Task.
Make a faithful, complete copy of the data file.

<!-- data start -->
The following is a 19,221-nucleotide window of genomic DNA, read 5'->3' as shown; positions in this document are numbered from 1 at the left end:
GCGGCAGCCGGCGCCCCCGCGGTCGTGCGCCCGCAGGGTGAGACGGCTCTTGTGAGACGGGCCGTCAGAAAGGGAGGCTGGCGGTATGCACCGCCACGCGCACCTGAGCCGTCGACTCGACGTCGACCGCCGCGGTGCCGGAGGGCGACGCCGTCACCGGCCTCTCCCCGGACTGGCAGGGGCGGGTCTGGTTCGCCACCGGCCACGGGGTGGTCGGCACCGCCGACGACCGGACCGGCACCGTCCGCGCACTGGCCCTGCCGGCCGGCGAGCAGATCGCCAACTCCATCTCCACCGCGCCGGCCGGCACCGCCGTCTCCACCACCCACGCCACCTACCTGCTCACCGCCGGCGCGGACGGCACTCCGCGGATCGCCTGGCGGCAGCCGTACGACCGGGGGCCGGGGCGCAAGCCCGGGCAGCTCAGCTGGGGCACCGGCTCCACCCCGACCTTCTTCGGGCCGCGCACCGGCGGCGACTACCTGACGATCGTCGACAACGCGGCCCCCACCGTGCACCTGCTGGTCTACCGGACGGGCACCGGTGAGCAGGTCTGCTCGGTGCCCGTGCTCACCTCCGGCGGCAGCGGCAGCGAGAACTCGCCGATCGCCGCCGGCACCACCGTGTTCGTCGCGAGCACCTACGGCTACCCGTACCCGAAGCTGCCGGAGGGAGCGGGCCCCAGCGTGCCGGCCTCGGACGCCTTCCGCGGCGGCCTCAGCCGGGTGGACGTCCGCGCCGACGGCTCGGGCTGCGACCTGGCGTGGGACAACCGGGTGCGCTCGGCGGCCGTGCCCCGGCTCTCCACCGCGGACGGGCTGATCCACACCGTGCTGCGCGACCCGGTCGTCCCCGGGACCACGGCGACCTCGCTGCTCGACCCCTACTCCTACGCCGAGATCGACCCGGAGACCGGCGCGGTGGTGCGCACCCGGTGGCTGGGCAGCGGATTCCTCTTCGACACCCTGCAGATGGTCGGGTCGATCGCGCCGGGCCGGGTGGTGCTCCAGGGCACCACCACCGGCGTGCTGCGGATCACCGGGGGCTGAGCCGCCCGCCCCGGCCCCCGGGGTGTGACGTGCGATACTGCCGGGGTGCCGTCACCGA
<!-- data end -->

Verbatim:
The following is a 19,221-nucleotide window of genomic DNA, read 5'->3' as shown; positions in this document are numbered from 1 at the left end:
GCGGCAGCCGGCGCCCCCGCGGTCGTGCGCCCGCAGGGTGAGACGGCTCTTGTGAGACGGGCCGTCAGAAAGGGAGGCTGGCGGTATGCACCGCCACGCGCACCTGAGCCGTCGACTCGACGTCGACCGCCGCGGTGCCGGAGGGCGACGCCGTCACCGGCCTCTCCCCGGACTGGCAGGGGCGGGTCTGGTTCGCCACCGGCCACGGGGTGGTCGGCACCGCCGACGACCGGACCGGCACCGTCCGCGCACTGGCCCTGCCGGCCGGCGAGCAGATCGCCAACTCCATCTCCACCGCGCCGGCCGGCACCGCCGTCTCCACCACCCACGCCACCTACCTGCTCACCGCCGGCGCGGACGGCACTCCGCGGATCGCCTGGCGGCAGCCGTACGACCGGGGGCCGGGGCGCAAGCCCGGGCAGCTCAGCTGGGGCACCGGCTCCACCCCGACCTTCTTCGGGCCGCGCACCGGCGGCGACTACCTGACGATCGTCGACAACGCGGCCCCCACCGTGCACCTGCTGGTCTACCGGACGGGCACCGGTGAGCAGGTCTGCTCGGTGCCCGTGCTCACCTCCGGCGGCAGCGGCAGCGAGAACTCGCCGATCGCCGCCGGCACCACCGTGTTCGTCGCGAGCACCTACGGCTACCCGTACCCGAAGCTGCCGGAGGGAGCGGGCCCCAGCGTGCCGGCCTCGGACGCCTTCCGCGGCGGCCTCAGCCGGGTGGACGTCCGCGCCGACGGCTCGGGCTGCGACCTGGCGTGGGACAACCGGGTGCGCTCGGCGGCCGTGCCCCGGCTCTCCACCGCGGACGGGCTGATCCACACCGTGCTGCGCGACCCGGTCGTCCCCGGGACCACGGCGACCTCGCTGCTCGACCCCTACTCCTACGCCGAGATCGACCCGGAGACCGGCGCGGTGGTGCGCACCCGGTGGCTGGGCAGCGGATTCCTCTTCGACACCCTGCAGATGGTCGGGTCGATCGCGCCGGGCCGGGTGGTGCTCCAGGGCACCACCACCGGCGTGCTGCGGATCACCGGGGGCTGAGCCGCCCGCCCCGGCCCCCGGGGTGTGACGTGCGATACTGCCGGGGTGCCGTCACCGA